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In the book "Heat Kernels and Dirac Operators" by Berline, Getzler and Vergne it is said that "Our book is based on a simple principle, which we learned from D. Quillen: Dirac operators are a quantization of the theory of connections, and the supertrace of the heat kernel of the square of a Dirac operator is the quantization of the Chern character of the corresponding connection", see the introduction of that book. We know that Quillen has three important paper on superconnections and Chern character in 1985, 1986, 1988.

On the other hand, we know that the heat kernel proof of the index theorem had already been achieved by Patodi(1971) and Bismut(1984) etc.

Then can I ask that what is the significance of Quillen's work on superconnections to the heat kernel proof of index theorem?

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Hum... learning something from Quillen does not necessarily imply learning something from reading one of Quillen's papers. It could be that the learning took place in a different setting. Unless the book indicated otherwise, I would not assume that the quote is necessarily referring to any of Quillen's three papers that you indicated. – Willie Wong May 7 '13 at 7:29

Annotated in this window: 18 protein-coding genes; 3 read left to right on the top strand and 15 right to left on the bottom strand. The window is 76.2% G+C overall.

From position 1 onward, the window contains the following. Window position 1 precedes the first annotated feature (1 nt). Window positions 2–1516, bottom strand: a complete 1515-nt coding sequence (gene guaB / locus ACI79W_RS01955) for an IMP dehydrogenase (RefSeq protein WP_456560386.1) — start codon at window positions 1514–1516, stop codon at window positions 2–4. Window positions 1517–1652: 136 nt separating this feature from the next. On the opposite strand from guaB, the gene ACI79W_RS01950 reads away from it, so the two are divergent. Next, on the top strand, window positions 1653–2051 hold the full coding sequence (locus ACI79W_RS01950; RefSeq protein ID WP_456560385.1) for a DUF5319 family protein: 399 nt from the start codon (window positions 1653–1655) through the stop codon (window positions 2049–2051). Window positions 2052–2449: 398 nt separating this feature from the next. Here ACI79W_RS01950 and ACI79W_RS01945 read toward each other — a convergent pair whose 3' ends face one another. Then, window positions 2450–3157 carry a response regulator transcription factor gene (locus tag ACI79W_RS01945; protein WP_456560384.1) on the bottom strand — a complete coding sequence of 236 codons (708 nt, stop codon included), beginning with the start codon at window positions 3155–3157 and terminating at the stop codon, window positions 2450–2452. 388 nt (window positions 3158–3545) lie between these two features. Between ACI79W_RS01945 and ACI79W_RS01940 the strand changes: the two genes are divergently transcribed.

As you said the the heat kernel proof of the index theorem had already been achieved. But not for the familly index theorem... Quillen's formalism gives a strategy for the heat kernel proof of the familly index theorem. This strategy is achieved by Bismut later via Bismut supperconnection. – shu May 7 '13 at 10:47
@shu Thank you very much for your explain! Now I think I get some of the idea: For a family of manifolds $M\rightarrow B$ and a family Dirac operators we have the horizontal and the vertical direction, therefore Quillen's definition of superconnection is necessary to build the suitable operator on $M$. I think you know a lot about this work and hopefully you can write some survey article on it when you have time. – Zhaoting Wei May 7 '13 at 21:49

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